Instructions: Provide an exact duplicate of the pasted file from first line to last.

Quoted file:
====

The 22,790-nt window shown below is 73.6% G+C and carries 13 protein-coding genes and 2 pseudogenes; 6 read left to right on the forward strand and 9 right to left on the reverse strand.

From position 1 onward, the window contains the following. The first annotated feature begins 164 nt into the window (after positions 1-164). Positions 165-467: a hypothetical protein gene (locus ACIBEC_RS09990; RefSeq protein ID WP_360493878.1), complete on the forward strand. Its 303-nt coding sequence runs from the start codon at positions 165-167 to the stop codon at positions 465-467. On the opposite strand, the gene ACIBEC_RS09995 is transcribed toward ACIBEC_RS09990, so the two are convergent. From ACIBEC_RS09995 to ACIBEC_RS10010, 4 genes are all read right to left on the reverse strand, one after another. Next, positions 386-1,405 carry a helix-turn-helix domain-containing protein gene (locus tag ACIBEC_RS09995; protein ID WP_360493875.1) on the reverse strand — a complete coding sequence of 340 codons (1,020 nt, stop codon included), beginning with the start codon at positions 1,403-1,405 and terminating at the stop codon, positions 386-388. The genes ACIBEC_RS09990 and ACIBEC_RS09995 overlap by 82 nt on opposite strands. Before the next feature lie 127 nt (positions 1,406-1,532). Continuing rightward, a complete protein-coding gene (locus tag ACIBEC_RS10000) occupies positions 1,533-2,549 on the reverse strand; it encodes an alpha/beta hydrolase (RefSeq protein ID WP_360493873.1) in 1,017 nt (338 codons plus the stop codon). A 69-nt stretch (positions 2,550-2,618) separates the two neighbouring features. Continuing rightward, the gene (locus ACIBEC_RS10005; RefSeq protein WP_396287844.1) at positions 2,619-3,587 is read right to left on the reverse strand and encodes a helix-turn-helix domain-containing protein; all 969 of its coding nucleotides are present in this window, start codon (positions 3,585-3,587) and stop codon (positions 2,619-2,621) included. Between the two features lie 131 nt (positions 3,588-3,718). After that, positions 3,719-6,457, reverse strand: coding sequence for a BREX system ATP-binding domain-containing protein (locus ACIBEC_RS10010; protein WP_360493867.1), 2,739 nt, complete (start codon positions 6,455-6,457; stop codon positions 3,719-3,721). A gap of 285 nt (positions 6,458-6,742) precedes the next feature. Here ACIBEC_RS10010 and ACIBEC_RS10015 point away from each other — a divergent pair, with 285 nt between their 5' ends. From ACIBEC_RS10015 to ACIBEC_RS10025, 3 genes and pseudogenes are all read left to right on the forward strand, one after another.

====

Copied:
The 22,790-nt window shown below is 73.6% G+C and carries 13 protein-coding genes and 2 pseudogenes; 6 read left to right on the forward strand and 9 right to left on the reverse strand.

From position 1 onward, the window contains the following. The first annotated feature begins 164 nt into the window (after positions 1-164). Positions 165-467: a hypothetical protein gene (locus ACIBEC_RS09990; RefSeq protein ID WP_360493878.1), complete on the forward strand. Its 303-nt coding sequence runs from the start codon at positions 165-167 to the stop codon at positions 465-467. On the opposite strand, the gene ACIBEC_RS09995 is transcribed toward ACIBEC_RS09990, so the two are convergent. From ACIBEC_RS09995 to ACIBEC_RS10010, 4 genes are all read right to left on the reverse strand, one after another. Next, positions 386-1,405 carry a helix-turn-helix domain-containing protein gene (locus tag ACIBEC_RS09995; protein ID WP_360493875.1) on the reverse strand — a complete coding sequence of 340 codons (1,020 nt, stop codon included), beginning with the start codon at positions 1,403-1,405 and terminating at the stop codon, positions 386-388. The genes ACIBEC_RS09990 and ACIBEC_RS09995 overlap by 82 nt on opposite strands. Before the next feature lie 127 nt (positions 1,406-1,532). Continuing rightward, a complete protein-coding gene (locus tag ACIBEC_RS10000) occupies positions 1,533-2,549 on the reverse strand; it encodes an alpha/beta hydrolase (RefSeq protein ID WP_360493873.1) in 1,017 nt (338 codons plus the stop codon). A 69-nt stretch (positions 2,550-2,618) separates the two neighbouring features. Continuing rightward, the gene (locus ACIBEC_RS10005; RefSeq protein WP_396287844.1) at positions 2,619-3,587 is read right to left on the reverse strand and encodes a helix-turn-helix domain-containing protein; all 969 of its coding nucleotides are present in this window, start codon (positions 3,585-3,587) and stop codon (positions 2,619-2,621) included. Between the two features lie 131 nt (positions 3,588-3,718). After that, positions 3,719-6,457, reverse strand: coding sequence for a BREX system ATP-binding domain-containing protein (locus ACIBEC_RS10010; protein WP_360493867.1), 2,739 nt, complete (start codon positions 6,455-6,457; stop codon positions 3,719-3,721). A gap of 285 nt (positions 6,458-6,742) precedes the next feature. Here ACIBEC_RS10010 and ACIBEC_RS10015 point away from each other — a divergent pair, with 285 nt between their 5' ends. From ACIBEC_RS10015 to ACIBEC_RS10025, 3 genes and pseudogenes are all read left to right on the forward strand, one after another.